"Oracle, we hear, is charging a factor of .75 for Sun's T2 and T2+ systems even though they're running at about the same speed as the T1s. The major difference with the new chips is their support for more threads and the fact that the T2+s can go into multi-socket servers making them more useful for, er, databases. And by 'more useful' here we mean 'useful at all' since no one in their right mind would have thrown the older T1 systems at Oracle.Of course Oracle is entitled to price its licences however it wants. But trebling the fees for customers who move to a different server with the same number of cores as their old kit doesn't seem like the best way to maintain loyalty. It also alienates Sun, who have previously used the favourable licensing terms to sell T1 boxes.
The .75 T2 factor comes as quite a shock to Sun customers who have upgraded their hardware only to have the Oracle tax man come along and tell them that the solid price/performance they were expecting via the hardware will be eroded via the software."
I disagree with Ashlee Vance's conclusion that Oracle's licensing policy will drive customers into the arms of IBM. If you're going to take the pain of moving to a new DBMS and if licensing costs are the main driver then free is a lot more attractive than DB2, no matter how sane IBM's fee structure. In his blog Sun CEO Jonathan Schwartz recounts a pertinent story from a recent visit to a large commercial institution:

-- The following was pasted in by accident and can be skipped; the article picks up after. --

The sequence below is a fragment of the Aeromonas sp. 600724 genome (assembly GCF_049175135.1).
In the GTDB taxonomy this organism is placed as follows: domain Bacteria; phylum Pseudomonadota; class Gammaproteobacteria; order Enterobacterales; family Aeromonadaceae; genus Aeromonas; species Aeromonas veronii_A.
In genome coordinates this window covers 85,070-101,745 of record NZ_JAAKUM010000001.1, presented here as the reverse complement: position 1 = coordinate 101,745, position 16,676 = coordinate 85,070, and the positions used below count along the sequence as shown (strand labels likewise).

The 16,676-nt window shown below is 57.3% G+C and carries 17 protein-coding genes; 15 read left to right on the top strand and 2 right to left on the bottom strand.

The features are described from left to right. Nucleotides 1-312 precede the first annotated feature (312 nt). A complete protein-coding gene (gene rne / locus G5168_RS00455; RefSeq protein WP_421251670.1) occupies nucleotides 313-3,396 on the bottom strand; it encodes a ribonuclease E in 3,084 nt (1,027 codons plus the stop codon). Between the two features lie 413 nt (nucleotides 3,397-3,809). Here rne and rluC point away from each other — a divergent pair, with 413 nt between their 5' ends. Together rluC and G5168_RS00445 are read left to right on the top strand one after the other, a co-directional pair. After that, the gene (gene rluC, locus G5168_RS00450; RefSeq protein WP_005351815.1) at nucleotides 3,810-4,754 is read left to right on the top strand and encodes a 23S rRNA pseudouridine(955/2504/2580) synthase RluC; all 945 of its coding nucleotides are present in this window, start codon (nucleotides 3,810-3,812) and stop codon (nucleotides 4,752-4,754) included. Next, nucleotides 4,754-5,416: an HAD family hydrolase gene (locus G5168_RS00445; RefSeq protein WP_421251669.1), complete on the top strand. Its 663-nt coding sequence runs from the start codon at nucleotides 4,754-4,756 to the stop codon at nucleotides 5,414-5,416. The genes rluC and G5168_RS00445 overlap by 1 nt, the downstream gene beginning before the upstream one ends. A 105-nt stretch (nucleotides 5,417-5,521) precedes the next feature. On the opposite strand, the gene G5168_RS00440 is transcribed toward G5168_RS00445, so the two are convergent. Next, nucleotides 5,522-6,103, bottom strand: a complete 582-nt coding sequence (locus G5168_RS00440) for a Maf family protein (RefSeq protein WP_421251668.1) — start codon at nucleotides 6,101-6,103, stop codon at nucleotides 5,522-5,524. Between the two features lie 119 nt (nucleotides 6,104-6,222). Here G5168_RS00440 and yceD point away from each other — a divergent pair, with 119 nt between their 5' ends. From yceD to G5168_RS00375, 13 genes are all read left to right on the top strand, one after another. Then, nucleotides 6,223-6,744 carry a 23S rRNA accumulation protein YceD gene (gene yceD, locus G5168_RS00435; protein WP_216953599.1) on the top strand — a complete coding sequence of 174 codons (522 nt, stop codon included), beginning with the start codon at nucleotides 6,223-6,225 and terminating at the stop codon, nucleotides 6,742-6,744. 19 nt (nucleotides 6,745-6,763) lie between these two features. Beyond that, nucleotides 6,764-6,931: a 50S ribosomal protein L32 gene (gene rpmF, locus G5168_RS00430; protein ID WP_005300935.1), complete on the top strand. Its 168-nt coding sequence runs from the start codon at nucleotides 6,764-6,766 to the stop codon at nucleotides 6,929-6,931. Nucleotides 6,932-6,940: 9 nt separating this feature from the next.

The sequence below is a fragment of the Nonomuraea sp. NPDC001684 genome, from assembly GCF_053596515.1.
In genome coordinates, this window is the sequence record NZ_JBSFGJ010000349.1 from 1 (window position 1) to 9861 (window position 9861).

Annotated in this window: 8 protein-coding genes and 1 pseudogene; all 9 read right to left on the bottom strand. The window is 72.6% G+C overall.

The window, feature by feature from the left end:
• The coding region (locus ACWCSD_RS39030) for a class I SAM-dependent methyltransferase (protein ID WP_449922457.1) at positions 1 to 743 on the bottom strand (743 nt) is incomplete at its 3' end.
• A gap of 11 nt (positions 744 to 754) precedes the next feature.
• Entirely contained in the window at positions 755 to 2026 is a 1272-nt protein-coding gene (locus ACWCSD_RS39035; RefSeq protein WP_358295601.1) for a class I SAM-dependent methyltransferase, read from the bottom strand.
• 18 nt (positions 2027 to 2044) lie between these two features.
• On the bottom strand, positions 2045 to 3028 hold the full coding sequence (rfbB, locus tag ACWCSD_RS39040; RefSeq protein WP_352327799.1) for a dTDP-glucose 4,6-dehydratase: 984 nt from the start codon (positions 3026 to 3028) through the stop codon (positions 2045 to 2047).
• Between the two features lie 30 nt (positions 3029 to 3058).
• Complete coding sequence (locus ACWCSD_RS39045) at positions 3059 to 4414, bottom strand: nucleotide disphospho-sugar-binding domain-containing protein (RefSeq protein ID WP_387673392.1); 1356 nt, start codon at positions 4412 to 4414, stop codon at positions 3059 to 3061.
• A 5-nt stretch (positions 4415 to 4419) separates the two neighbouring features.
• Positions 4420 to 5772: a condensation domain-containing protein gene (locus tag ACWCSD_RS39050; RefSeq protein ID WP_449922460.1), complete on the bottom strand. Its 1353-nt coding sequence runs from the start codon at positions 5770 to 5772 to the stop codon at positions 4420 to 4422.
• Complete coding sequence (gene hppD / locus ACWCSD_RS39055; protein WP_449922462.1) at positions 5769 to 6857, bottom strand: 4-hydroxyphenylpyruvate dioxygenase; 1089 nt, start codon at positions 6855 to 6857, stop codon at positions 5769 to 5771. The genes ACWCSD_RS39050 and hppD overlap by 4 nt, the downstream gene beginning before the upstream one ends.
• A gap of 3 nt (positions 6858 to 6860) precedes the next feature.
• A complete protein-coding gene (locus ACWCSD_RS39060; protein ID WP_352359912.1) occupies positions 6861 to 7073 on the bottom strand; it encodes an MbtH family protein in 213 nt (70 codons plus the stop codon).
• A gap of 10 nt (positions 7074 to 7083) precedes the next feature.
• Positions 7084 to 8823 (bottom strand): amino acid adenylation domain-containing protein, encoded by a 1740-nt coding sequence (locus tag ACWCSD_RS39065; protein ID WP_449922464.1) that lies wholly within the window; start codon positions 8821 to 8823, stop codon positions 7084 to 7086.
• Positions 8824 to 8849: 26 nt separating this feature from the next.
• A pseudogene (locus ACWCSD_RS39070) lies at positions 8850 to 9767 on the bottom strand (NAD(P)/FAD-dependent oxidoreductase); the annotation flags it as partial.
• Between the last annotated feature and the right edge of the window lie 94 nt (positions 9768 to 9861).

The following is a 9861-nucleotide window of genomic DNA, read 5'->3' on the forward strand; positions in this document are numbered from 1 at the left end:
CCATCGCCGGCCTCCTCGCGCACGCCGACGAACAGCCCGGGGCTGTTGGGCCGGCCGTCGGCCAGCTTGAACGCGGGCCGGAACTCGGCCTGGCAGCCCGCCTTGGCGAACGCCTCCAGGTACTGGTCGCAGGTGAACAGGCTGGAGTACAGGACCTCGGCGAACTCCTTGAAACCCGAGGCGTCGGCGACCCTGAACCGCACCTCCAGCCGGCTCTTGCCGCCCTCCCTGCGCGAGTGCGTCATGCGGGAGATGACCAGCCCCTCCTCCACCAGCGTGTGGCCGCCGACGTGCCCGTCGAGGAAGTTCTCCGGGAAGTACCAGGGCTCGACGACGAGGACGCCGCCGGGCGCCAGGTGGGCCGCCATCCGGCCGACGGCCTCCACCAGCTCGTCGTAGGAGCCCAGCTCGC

"We had just closed the acquisition of MySQL, so before I wrapped up, I asked, 'And would you like a quick update on the newest addition to our family, MySQL?'As we all know, purchasing decisions are frequently made on the basis of which product is the most cost-effective rather than which product is the best. The danger for Oracle is that Sun's purchase of MySQL lends the free database a lot more credibility than it had before. If Oracle won't give Sun any more sweetheart deals then Sun has more reason to start trumpeting the price-performance advantages of running MySQL on their new multi-core boxes. Oracle has made a lot of play about the benefits of free when it adopted Linux as its OS of choice. So it's not like it doesn't understand the allure. Which is probably why Oracle has restricted the price gouging to the Enterprise Edition licences whilst the Standard Edition is charged per socket. The jump from the SE feature set to MySQL is probably a lot less daunting than the equivalent jump from EE.
The CIO responded categorically with 'we don't run MySQL, we run [name withheld to protect the proprietary].' The CISO said, 'We can't just let developers download software off the net, you know, we've got regulation and security to worry about.' The CTO smiled. Everyone else appeared to be sitting on their hands. I was going to leave it at that. Thanks for the business.
Until a (diplomatically) assertive Sun sales rep piped up, 'Um... no, I connected with a buddy of mine over at MySQL, and had him check - you've downloaded MySQL more than 1,300 times in the last twelve months.'
After a profoundly awkward silence, one of the individuals from their internal development team piped up, 'Actually, everybody uses it. Why bother hassling with license agreements when MySQL's got you covered. We're stoked you bought them.'"
Over at the Service Architecture - SOA blog Steve Jones considers the implications of the Register article for Software licensing in a virtual world.
At the time of writing, the Multi-Core Processors - Impact on Oracle Processor Licensing document hurls an 404 error. This may indicate that Oracle are updating it to reflect the new chip sets.
Also worth a read is the Register's recent interview with Mark Shuttleworth, Ubuntu's rentaquote-in-chief. Amongst other things he makes this prediction about Oracle's Unbreakable Linux strategy:
"Oracle will find themselves in a position where, if this business is successful or strategically important to them, they will need to fork or buy Red Hat. They will do one of those things within three to five years.".